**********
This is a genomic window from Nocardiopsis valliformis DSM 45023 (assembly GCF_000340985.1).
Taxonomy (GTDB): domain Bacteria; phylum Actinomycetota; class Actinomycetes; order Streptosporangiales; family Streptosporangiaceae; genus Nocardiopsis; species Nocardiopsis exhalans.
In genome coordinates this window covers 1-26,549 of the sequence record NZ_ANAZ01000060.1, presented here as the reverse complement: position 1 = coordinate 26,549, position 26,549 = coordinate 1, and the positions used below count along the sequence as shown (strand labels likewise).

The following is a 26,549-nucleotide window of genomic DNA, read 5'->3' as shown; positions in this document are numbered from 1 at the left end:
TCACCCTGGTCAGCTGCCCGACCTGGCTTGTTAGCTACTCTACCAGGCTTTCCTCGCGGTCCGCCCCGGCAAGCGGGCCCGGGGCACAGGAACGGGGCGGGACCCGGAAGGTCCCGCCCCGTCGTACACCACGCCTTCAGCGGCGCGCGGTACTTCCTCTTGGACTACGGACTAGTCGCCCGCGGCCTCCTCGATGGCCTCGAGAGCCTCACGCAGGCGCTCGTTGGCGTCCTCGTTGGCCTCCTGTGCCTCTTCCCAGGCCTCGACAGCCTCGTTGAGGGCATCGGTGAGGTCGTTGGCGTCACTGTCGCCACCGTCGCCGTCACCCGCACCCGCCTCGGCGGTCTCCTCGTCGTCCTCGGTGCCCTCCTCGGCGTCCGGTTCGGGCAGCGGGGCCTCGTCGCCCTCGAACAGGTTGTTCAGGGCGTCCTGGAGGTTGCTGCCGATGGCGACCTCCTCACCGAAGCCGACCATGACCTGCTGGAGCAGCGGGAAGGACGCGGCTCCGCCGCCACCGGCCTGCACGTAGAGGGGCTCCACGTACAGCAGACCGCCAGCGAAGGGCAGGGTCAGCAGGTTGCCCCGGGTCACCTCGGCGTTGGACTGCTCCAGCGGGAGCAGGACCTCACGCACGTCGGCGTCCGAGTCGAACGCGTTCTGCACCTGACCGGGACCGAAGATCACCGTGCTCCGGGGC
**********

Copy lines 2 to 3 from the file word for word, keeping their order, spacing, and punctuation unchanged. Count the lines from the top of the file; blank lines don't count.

Taxonomy (GTDB): domain Bacteria; phylum Actinomycetota; class Actinomycetes; order Streptosporangiales; family Streptosporangiaceae; genus Nocardiopsis; species Nocardiopsis exhalans.
In genome coordinates this window covers 1-26,549 of the sequence record NZ_ANAZ01000060.1, presented here as the reverse complement: position 1 = coordinate 26,549, position 26,549 = coordinate 1, and the positions used below count along the sequence as shown (strand labels likewise).